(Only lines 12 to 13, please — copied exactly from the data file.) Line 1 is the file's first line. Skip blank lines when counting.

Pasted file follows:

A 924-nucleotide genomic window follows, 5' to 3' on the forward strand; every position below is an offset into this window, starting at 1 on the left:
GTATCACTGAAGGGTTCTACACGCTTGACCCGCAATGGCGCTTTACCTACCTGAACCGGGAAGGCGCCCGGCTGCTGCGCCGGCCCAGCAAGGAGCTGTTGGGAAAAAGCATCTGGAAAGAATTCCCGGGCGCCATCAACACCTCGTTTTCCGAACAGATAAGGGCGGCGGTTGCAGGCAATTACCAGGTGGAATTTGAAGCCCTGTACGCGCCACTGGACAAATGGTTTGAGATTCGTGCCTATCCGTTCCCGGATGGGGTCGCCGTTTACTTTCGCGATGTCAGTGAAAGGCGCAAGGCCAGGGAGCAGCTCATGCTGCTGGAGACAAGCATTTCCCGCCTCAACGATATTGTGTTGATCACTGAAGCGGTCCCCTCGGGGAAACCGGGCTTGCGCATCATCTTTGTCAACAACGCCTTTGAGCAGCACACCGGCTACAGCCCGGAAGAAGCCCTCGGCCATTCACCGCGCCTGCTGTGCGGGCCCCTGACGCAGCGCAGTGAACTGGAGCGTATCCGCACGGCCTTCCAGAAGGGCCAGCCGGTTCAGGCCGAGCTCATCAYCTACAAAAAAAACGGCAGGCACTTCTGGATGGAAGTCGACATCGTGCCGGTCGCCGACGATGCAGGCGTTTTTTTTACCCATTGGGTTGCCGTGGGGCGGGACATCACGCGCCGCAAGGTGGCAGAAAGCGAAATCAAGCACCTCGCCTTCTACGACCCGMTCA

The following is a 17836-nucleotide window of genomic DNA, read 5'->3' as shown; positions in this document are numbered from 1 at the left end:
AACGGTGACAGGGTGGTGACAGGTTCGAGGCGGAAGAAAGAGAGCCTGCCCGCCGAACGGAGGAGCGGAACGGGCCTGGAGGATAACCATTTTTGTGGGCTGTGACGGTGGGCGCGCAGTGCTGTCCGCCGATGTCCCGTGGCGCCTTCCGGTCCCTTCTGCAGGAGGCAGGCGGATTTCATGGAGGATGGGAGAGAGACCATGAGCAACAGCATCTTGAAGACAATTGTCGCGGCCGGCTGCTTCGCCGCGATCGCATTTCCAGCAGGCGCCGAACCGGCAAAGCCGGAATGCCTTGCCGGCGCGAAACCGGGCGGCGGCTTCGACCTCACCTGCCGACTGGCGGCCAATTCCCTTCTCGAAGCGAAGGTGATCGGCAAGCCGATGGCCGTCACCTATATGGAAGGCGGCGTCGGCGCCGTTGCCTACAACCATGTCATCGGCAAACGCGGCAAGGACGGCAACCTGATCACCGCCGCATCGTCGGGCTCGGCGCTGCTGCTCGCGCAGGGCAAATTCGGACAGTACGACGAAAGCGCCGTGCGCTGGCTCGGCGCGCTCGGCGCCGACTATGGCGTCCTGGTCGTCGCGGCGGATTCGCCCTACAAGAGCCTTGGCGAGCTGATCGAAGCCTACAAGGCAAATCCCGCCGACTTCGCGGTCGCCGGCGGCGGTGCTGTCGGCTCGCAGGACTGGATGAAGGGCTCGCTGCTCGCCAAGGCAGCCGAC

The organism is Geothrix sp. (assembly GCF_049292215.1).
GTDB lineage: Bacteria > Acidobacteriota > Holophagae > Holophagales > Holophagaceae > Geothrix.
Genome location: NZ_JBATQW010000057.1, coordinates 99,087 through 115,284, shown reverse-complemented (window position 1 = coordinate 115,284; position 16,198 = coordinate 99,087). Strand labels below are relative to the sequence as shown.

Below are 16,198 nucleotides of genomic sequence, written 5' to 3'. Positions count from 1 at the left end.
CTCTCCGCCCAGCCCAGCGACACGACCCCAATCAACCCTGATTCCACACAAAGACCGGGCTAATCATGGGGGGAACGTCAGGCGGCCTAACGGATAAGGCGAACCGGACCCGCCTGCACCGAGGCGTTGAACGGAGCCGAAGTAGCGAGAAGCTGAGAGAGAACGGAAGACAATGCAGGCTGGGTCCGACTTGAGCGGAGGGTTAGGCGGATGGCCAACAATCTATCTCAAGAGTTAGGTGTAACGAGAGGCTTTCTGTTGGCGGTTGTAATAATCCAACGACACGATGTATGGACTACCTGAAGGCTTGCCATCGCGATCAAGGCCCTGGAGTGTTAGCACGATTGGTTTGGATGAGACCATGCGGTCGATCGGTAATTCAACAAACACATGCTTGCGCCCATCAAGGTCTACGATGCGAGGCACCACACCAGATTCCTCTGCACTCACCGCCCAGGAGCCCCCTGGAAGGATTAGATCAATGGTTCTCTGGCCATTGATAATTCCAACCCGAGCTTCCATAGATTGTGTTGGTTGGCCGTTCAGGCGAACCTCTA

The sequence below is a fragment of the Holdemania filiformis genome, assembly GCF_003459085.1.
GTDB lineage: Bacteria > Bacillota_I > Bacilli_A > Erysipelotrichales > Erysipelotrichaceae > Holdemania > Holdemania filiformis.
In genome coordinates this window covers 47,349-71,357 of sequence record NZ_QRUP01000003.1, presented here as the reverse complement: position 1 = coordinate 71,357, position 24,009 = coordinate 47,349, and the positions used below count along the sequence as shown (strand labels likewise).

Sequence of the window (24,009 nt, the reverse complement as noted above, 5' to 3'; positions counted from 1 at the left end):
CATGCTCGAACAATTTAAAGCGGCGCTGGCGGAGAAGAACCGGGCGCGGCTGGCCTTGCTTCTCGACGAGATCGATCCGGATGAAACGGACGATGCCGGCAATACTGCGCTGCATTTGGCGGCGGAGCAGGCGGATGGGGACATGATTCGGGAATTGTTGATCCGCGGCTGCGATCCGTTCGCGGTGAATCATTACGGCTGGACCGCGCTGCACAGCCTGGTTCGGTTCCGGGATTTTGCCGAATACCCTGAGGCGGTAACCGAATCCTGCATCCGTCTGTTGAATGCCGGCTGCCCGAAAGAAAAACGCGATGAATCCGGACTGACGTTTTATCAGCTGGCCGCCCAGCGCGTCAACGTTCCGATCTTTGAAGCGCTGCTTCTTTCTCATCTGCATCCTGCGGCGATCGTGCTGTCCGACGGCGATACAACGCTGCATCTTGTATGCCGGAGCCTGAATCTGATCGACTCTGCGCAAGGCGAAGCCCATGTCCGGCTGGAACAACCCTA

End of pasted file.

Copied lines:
In genome coordinates this window covers 47,349-71,357 of sequence record NZ_QRUP01000003.1, presented here as the reverse complement: position 1 = coordinate 71,357, position 24,009 = coordinate 47,349, and the positions used below count along the sequence as shown (strand labels likewise).

Sequence of the window (24,009 nt, the reverse complement as noted above, 5' to 3'; positions counted from 1 at the left end):